How to Finish Well

The Christian life is tedious at times (understatement?). How do we muster up enough energy to sprint to the finish line?

[This post is one in a series: 1, 2, 3, 4, 5, and 6.]

The Context

Under arrest and awaiting execution, Paul reflected back on the life God had so graciously given him. And, in spite of his circumstances, he did so with thanksgiving and hope, looking very much forward to the beautiful reward that awaited him for a life well lived. 

The Text

I have fought the good fight, I have finished the race, I have kept the faith. Henceforth there is laid up for me the crown of righteousness, which the Lord, the righteous judge, will award to me on that Day, and not only to me but also to all who have loved his appearing (2 Tim. 4:7–8).

In this passage, Paul uses three phrases to describe his own faithfulness. The first two declarations—I have fought the good fight and I have finished the race—call to mind previous times Paul has used the same athletic metaphors (e.g., the battle and the run). 

What’s striking here is Paul’s confidence. He’s proclaiming, with no sign of doubt, that he has fought the fight and has finished the race. He’s sure!

If you’re like me, you’re compelled to ask, What makes Paul so sure of his success? He’s in prison and about to be executed. There were countless people in the world that had yet to hear the gospel, a task to which he dedicated his life. Many of the churches he had been writing to were filled with less-than-perfect people in need of stern correction. How was Paul so confident that he deserved—and would get—a reward?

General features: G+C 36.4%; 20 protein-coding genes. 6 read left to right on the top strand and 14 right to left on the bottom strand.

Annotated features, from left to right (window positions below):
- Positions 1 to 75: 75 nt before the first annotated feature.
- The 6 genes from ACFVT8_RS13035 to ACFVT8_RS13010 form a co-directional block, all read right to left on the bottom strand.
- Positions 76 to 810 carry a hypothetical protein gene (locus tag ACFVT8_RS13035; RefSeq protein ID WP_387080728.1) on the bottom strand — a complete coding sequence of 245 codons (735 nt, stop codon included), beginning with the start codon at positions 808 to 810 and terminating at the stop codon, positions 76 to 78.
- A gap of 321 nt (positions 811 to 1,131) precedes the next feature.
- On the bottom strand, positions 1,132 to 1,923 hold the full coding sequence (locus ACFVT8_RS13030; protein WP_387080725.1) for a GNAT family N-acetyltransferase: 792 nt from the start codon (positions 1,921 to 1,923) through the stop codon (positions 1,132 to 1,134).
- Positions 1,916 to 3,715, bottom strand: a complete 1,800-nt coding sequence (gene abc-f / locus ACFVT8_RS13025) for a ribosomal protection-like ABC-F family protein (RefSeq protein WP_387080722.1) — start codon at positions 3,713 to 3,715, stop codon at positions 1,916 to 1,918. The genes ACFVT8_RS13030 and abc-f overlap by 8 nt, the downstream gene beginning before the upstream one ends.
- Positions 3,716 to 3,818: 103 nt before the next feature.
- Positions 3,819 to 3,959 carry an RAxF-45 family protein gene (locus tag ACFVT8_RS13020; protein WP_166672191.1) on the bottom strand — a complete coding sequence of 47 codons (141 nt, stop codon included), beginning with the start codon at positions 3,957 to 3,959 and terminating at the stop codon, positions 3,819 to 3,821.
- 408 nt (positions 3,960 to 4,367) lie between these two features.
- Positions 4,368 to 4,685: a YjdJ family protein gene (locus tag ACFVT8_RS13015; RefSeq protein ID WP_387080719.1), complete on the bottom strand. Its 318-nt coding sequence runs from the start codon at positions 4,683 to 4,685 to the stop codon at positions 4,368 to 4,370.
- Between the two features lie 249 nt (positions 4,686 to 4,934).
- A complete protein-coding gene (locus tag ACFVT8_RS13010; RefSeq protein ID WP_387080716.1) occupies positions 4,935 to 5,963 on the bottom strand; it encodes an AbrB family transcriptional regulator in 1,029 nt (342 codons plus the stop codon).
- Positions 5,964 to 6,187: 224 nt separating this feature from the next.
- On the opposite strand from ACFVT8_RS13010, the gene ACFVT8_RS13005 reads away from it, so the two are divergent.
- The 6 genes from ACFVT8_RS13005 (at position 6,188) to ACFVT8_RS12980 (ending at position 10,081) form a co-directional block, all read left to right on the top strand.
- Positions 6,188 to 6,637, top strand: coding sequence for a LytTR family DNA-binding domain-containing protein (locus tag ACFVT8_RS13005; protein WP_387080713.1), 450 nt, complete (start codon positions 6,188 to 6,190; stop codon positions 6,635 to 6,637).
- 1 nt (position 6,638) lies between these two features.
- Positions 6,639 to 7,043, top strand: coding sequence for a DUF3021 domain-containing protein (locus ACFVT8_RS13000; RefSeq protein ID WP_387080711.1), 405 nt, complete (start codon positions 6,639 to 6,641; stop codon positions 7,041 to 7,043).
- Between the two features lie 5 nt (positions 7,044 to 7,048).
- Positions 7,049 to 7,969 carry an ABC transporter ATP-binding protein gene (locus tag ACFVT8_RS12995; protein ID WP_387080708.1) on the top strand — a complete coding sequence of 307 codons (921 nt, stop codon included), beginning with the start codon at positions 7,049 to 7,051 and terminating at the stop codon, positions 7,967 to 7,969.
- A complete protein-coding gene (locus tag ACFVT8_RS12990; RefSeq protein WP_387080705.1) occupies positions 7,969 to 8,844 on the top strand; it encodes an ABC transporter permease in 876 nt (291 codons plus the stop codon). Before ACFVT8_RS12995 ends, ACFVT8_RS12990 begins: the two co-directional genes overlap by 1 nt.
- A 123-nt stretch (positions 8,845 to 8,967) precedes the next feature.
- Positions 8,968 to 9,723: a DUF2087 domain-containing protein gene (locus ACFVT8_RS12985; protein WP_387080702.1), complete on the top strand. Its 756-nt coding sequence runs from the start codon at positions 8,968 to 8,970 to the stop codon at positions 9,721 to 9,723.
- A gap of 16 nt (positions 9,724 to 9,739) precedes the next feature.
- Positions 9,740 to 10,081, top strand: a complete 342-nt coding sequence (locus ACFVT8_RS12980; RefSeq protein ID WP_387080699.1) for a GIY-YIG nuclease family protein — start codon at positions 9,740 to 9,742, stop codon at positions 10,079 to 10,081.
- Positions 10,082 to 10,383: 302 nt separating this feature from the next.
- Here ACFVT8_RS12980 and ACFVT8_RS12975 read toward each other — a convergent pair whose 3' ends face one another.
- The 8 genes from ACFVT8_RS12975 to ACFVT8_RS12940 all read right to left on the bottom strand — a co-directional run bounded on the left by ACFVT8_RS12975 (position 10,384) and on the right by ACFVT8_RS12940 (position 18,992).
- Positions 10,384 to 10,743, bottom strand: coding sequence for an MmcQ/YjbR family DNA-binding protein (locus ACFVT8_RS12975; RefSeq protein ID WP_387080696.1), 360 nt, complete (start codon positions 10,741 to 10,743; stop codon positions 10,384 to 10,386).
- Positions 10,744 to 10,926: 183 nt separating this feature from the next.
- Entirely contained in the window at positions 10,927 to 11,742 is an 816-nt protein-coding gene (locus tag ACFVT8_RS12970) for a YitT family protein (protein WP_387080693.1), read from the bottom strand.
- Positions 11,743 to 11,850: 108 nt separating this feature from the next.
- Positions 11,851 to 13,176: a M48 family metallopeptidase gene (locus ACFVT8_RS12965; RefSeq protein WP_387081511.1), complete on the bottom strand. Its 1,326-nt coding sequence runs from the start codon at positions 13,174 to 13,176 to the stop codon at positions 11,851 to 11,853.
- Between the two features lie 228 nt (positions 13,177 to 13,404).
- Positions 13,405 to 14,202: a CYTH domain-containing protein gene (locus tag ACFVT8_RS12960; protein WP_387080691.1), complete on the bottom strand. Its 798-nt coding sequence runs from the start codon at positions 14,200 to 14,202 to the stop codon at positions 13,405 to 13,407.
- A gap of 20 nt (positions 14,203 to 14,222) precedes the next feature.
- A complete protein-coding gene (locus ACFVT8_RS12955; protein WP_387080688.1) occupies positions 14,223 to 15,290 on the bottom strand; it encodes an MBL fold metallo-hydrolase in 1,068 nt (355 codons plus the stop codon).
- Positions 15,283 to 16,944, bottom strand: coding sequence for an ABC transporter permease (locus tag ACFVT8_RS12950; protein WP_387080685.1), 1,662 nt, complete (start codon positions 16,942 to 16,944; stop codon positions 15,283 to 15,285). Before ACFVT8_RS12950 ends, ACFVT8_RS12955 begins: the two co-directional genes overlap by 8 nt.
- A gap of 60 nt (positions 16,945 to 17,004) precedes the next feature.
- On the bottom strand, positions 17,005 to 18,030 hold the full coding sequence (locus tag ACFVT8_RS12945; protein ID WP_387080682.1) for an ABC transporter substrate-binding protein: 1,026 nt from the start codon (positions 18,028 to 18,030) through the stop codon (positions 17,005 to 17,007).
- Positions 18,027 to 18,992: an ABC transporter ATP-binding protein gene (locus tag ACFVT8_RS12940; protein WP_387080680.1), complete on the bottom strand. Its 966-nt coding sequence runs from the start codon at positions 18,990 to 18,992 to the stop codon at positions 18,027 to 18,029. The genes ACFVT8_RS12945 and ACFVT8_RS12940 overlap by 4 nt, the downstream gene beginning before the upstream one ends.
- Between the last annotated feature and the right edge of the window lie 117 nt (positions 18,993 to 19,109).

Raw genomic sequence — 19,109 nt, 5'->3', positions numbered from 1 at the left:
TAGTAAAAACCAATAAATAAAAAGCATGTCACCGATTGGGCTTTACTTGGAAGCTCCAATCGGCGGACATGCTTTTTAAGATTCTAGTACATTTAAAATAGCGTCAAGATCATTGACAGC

We find the answer in the third declaration Paul makes: I have kept the faith

Regarding this assertion, John MacArthur writes, “It was a life in which he breathed every breath and lived every moment in service of his Lord, a life in which no sacrifice was too great and no commitment too demanding.” 

Paul had finished the race by keeping the faith. This is his declaration of completion. The apostle was able to claim victory because he knew that God does not require success by human standards. Instead, God requires only faithfulness from his followers. A life of faithful service to the Lord is success in the eyes of He who ultimately rewards the competitors.

The Principle

Success in the Christian life means faithfulness, not victory.

The Application

An essential component to the success of a gymnast or figure skater is to understand how it is the judges are scoring. It is these judges, after all, who eventually determine which athlete receives the gold medal. What are the criteria for performance? What are the judges looking for? What do they not want to see? 

For the Christian, it’s God who gives out the prize. Should we not also seek to understand his criteria for reward? To this end, Paul is holding his own life up as an example to believers that would come after him, challenging them to imitate the way in which he fought and ran. Paul has given us the blueprint for which to obtain the ultimate prize, one that is imperishable and glorious. The criteria for success in the eyes of the Great Judge is faithfulness.